Researchers at QuTech have made an important advance towards functional quantum computers. They have demonstrated a fully controllable chip with ten qubits that can store quantum information for up to one minute. Controlling such a large number of qubits with long memory times is an important step forward for chip-based qubits and might pave the way to large multi-qubit quantum systems. The scientists have published their findings today in Physical Review X.
The computational power of a quantum computer is expected to far exceed that of a conventional computer. There are many candidates for the ‘qubit’, the basic building block of such a (future) quantum computer. One promising type of qubits are the spins of individual particles in solids, such as electrons and nuclei.
PhD-researcher and first author Conor Bradley of QuTech (a collaboration between TU Delft and TNO) explains: ‘In our case, we work with electron and nuclear spins. This has important advantages, as the different types of spins fulﬁll different roles. Electron spins, for example, offer fast control and high-quality readout. Coupling to light (photons) allows entanglement between qubits, even over long distances. Finally, the nuclear spins provide additional qubits with high stability (long coherence times) that can be used to store and process quantum information.’
Defects in diamond
‘Working at a temperature of 3.7 K (-269.5°C), we have studied the electron spin and the nuclear spin of a single nitrogen-vacancy center in diamond, together with nearby carbon-13 nuclear spins’, adds Tim Taminiau, who supervised the study. ‘A nitrogen vacancy is a defect in the lattice structure that occurs naturally in diamond. Basically, there is a nitrogen atom where a carbon atom should be. The highly pure diamond material we used was provided through our research cooperation with Element Six.’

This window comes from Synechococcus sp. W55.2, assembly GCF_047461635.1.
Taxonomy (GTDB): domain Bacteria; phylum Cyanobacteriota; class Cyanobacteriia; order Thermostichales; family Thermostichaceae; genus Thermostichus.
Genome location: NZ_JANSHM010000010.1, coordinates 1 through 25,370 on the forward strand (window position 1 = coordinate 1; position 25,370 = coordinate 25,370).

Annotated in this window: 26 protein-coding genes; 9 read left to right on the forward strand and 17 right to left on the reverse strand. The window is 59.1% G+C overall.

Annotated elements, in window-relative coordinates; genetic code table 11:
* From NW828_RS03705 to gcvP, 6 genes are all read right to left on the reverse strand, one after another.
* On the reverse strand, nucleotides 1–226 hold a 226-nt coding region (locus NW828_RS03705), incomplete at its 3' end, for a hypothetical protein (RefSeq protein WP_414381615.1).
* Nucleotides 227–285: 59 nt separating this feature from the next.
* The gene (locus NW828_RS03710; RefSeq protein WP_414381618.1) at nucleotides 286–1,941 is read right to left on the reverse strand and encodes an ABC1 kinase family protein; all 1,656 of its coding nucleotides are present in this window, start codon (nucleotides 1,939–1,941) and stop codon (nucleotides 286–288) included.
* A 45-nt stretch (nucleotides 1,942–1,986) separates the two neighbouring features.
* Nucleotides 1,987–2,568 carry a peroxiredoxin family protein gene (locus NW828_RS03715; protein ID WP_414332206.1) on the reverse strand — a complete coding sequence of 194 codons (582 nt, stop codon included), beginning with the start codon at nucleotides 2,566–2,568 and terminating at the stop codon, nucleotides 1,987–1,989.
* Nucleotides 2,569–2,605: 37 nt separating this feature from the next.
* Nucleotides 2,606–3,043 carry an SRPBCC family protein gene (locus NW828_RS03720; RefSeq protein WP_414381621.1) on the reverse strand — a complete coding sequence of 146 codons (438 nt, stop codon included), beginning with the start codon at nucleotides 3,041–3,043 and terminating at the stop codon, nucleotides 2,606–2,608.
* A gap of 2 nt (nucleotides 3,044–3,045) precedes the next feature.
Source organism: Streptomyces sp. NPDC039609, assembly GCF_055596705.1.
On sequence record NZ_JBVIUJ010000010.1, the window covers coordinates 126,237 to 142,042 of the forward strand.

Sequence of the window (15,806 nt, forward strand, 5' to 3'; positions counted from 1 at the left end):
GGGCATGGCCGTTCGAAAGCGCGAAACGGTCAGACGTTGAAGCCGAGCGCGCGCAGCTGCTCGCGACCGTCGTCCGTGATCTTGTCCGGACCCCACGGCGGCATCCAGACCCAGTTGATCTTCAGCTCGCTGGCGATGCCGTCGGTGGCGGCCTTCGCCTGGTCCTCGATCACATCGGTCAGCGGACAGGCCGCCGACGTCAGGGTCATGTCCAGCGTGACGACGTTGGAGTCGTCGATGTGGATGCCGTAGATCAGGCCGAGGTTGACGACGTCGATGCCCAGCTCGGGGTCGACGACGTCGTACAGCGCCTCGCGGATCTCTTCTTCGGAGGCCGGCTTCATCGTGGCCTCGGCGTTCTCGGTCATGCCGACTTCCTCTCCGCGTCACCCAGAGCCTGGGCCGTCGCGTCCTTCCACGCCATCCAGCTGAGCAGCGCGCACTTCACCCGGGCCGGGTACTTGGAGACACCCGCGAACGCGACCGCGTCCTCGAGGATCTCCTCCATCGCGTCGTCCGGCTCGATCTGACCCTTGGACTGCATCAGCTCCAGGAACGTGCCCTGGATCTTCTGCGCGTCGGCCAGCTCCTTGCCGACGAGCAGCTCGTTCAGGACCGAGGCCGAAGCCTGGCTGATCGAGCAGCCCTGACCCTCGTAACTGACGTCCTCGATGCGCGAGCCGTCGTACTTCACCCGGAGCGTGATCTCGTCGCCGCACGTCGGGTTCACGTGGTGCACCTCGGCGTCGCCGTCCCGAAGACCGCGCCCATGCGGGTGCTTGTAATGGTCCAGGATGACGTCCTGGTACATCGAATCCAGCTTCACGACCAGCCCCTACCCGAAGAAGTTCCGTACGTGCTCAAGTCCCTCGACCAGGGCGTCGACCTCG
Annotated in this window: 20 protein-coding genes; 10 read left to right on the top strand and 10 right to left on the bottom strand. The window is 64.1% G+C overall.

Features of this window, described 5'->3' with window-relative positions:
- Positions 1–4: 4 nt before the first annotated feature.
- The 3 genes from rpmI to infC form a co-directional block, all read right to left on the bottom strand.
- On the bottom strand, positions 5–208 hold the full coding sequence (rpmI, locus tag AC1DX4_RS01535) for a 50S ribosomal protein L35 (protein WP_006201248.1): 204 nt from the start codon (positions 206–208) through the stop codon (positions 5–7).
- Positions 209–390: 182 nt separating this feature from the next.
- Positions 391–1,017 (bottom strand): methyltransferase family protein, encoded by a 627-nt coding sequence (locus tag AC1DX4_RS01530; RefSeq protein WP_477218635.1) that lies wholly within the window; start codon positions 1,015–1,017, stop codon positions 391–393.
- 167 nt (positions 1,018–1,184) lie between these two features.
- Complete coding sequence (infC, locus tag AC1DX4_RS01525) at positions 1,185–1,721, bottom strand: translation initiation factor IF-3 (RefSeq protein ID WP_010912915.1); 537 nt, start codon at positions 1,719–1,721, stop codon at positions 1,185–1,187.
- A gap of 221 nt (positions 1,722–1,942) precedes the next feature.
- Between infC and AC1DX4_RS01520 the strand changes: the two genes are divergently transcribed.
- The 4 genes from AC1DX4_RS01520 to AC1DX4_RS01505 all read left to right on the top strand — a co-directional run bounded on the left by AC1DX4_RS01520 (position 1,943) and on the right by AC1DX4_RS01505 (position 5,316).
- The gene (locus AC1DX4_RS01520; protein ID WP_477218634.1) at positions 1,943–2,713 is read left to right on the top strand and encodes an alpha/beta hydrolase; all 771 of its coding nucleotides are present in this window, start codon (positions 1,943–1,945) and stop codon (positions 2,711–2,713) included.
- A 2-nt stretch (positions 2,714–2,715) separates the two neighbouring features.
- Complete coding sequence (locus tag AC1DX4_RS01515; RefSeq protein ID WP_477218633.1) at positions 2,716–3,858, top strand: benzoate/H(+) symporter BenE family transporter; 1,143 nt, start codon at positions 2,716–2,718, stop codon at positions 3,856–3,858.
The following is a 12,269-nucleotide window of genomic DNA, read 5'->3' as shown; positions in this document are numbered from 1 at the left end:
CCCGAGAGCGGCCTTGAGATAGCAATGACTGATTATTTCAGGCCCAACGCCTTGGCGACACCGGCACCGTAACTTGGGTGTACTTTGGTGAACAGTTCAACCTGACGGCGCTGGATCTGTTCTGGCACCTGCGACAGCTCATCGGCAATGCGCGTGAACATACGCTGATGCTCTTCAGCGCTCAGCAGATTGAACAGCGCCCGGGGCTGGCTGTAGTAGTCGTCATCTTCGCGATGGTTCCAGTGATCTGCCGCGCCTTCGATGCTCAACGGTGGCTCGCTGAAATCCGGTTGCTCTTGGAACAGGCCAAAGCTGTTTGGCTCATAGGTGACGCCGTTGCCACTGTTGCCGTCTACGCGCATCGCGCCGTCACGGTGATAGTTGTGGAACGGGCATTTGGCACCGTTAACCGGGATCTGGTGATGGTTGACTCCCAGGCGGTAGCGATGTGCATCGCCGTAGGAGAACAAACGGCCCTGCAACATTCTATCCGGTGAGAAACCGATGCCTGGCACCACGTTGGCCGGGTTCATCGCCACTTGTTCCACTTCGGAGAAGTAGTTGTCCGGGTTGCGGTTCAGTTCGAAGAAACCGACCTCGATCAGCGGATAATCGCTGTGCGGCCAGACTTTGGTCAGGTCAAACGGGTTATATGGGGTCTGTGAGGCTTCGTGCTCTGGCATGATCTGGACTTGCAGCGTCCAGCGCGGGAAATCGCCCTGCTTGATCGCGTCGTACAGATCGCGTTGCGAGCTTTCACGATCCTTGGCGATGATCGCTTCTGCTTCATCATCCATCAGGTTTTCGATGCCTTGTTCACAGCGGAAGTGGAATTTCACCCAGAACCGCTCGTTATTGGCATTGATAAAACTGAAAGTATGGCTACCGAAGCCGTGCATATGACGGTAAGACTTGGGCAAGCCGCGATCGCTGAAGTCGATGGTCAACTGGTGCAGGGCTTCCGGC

This spin-based qubit-system has many advantages, but controlling individual spins within these complex and strongly-interacting spin systems is a significant challenge. So far, these systems have been limited to a few qubits, with entangled states of just three spins
demonstrated. Realizing larger multi-qubit systems is challenging, but is of course essential to realizing advanced computational power.
‘In this paper, we present a novel method to realize a 10-qubit quantum system, consisting of the electron spin of a nitrogen-vacancy center, and nine neighboring nuclear spins in diamond’, says Bradley. The scientists have achieved this by carefully suppressing unwanted interactions between the individual spins by decoupling them, while, at the same time, keeping the interactions that realize the desired computation. This new control technique allows them to engage nuclear spins in a wider area around the nitrogen vacancy center, whereas before, control was limited to spins located in more specific directions.
The researchers have realized a 10-qubit quantum system, consisting of the electron spin (purple) and nuclear spin (green) of a nitrogen vacancy center, and eight neighboring carbon-13 nuclear spins (yellow) in diamond.
Taminiau: ‘We were able to demonstrate a fully controllable 10-qubit system and have shown that the system is fully connected by generating quantum entanglement between all 45 possible qubit pairs. We have also prepared genuine 7-qubit entanglement. The spins that we study are excellent quantum memories that can store quantum states for up to one minute.’ This combination of 10 qubits and long coherence times sets a new record for solid-state qubits. Furthermore, Taminiau expects that their new methods can also be applied to many other spin platforms in diamond, silicon and silicon carbide. ‘Our findings pave the way for advanced quantum algorithms, quantum error correction and large multi-qubit quantum networks based on tens of solid-state spin qubits.’
The Taminiau lab at TU Delft belongs to QuTech and the Kavli Institute of Nanoscience. The work was supported by the Netherlands Organisation for Scientific Research (NWO/OCW).